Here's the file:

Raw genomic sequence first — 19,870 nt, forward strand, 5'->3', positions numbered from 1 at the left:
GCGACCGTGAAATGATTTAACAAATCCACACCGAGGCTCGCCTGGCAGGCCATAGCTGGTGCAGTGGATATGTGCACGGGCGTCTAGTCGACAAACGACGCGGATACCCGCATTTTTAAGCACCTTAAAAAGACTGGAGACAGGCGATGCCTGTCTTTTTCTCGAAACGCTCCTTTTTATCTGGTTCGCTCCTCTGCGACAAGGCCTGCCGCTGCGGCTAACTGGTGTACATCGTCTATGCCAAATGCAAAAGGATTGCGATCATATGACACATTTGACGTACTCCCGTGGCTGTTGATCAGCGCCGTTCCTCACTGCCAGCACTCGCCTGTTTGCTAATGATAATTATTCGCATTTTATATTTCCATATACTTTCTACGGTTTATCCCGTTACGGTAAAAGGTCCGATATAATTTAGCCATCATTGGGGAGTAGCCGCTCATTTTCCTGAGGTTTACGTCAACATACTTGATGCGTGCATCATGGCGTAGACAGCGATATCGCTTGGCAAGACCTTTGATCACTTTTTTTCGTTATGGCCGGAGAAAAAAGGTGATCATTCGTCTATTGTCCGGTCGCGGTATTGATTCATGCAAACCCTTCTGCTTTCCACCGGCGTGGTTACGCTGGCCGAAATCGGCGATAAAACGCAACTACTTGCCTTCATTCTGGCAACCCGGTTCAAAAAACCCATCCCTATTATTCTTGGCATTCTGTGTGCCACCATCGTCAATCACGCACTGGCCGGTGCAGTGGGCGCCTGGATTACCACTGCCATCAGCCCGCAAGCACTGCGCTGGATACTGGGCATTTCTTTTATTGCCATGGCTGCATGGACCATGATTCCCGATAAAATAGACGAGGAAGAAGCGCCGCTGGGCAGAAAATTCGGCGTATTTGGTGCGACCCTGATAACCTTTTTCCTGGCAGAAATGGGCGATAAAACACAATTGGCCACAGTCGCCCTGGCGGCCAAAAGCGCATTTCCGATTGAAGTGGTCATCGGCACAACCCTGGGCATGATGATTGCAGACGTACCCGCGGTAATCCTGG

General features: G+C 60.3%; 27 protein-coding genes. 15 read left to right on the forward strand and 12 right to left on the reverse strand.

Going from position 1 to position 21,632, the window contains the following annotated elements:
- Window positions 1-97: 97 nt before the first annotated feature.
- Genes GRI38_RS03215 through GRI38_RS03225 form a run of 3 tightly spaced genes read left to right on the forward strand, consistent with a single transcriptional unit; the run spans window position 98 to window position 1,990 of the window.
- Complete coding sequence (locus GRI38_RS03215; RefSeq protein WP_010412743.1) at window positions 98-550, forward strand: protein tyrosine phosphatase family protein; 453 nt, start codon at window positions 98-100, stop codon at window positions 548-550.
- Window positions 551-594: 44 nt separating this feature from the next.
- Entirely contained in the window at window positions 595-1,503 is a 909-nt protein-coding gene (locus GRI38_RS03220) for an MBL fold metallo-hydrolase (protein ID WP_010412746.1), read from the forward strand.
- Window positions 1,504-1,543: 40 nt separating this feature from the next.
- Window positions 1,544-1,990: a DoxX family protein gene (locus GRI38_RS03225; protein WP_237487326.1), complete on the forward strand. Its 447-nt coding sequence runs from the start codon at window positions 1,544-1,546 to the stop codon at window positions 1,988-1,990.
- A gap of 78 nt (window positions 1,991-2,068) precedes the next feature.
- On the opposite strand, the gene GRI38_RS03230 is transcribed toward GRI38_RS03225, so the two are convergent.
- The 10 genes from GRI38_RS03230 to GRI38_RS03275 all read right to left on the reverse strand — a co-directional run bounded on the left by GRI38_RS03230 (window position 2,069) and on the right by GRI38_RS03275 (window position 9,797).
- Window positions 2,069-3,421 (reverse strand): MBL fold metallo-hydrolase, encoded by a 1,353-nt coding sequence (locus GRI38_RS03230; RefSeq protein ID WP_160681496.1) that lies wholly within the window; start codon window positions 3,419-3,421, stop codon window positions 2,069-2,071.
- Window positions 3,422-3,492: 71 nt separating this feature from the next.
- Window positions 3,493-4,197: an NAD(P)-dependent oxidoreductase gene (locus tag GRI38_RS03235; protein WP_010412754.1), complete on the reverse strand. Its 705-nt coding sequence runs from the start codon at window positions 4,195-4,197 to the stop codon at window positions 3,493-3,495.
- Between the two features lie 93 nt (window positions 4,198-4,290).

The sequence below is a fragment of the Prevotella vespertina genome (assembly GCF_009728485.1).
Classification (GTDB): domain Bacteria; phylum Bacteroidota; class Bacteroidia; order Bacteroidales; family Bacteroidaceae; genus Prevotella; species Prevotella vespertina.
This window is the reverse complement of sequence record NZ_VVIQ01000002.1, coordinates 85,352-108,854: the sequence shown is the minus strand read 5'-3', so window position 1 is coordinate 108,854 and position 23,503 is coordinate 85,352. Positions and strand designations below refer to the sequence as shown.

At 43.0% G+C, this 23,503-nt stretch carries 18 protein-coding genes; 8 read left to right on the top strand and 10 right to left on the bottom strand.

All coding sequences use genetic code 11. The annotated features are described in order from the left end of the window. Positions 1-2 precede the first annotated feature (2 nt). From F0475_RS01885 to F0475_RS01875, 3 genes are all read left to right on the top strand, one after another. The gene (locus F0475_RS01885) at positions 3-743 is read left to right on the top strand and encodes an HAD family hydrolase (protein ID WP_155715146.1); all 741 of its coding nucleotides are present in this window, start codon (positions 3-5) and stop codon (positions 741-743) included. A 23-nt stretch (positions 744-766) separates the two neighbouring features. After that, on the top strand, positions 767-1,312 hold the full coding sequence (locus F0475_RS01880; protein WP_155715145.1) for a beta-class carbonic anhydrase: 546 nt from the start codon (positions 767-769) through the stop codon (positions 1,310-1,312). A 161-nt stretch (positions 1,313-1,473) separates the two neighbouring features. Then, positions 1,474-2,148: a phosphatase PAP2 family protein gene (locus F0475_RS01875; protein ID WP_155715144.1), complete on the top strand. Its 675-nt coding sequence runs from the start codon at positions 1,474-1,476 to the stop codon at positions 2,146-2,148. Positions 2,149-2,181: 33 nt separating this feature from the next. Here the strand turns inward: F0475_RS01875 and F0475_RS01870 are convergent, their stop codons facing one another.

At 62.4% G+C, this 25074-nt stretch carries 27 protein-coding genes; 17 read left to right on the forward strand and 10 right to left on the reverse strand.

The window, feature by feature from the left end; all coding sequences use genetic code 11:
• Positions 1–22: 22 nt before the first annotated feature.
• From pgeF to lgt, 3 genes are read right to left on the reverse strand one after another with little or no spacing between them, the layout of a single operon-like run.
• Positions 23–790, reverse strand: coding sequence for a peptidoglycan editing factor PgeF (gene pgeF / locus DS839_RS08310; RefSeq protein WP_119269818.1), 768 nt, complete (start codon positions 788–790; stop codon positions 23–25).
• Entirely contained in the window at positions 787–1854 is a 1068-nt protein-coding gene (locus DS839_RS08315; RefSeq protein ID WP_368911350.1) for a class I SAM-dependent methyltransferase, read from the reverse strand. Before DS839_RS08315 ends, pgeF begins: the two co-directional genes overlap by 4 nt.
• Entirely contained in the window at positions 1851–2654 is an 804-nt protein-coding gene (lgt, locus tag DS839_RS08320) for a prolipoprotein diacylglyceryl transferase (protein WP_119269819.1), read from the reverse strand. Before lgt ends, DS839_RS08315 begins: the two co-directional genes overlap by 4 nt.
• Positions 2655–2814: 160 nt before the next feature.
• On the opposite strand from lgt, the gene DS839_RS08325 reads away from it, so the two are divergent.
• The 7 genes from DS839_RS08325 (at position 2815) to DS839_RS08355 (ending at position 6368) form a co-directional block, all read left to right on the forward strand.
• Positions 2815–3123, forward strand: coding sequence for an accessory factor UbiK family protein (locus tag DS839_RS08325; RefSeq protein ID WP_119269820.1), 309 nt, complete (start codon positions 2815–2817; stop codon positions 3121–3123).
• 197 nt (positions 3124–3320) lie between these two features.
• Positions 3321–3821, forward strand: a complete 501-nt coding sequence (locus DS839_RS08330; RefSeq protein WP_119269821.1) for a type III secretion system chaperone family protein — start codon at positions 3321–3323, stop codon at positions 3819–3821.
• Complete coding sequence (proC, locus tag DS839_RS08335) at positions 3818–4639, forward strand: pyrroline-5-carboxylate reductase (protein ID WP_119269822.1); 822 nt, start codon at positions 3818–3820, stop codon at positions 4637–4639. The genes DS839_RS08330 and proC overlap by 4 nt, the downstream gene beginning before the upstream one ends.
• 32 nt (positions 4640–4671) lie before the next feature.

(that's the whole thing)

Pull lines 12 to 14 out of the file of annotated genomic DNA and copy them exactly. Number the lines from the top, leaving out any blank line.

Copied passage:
- A gap of 78 nt (window positions 1,991-2,068) precedes the next feature.
- On the opposite strand, the gene GRI38_RS03230 is transcribed toward GRI38_RS03225, so the two are convergent.
- The 10 genes from GRI38_RS03230 to GRI38_RS03275 all read right to left on the reverse strand — a co-directional run bounded on the left by GRI38_RS03230 (window position 2,069) and on the right by GRI38_RS03275 (window position 9,797).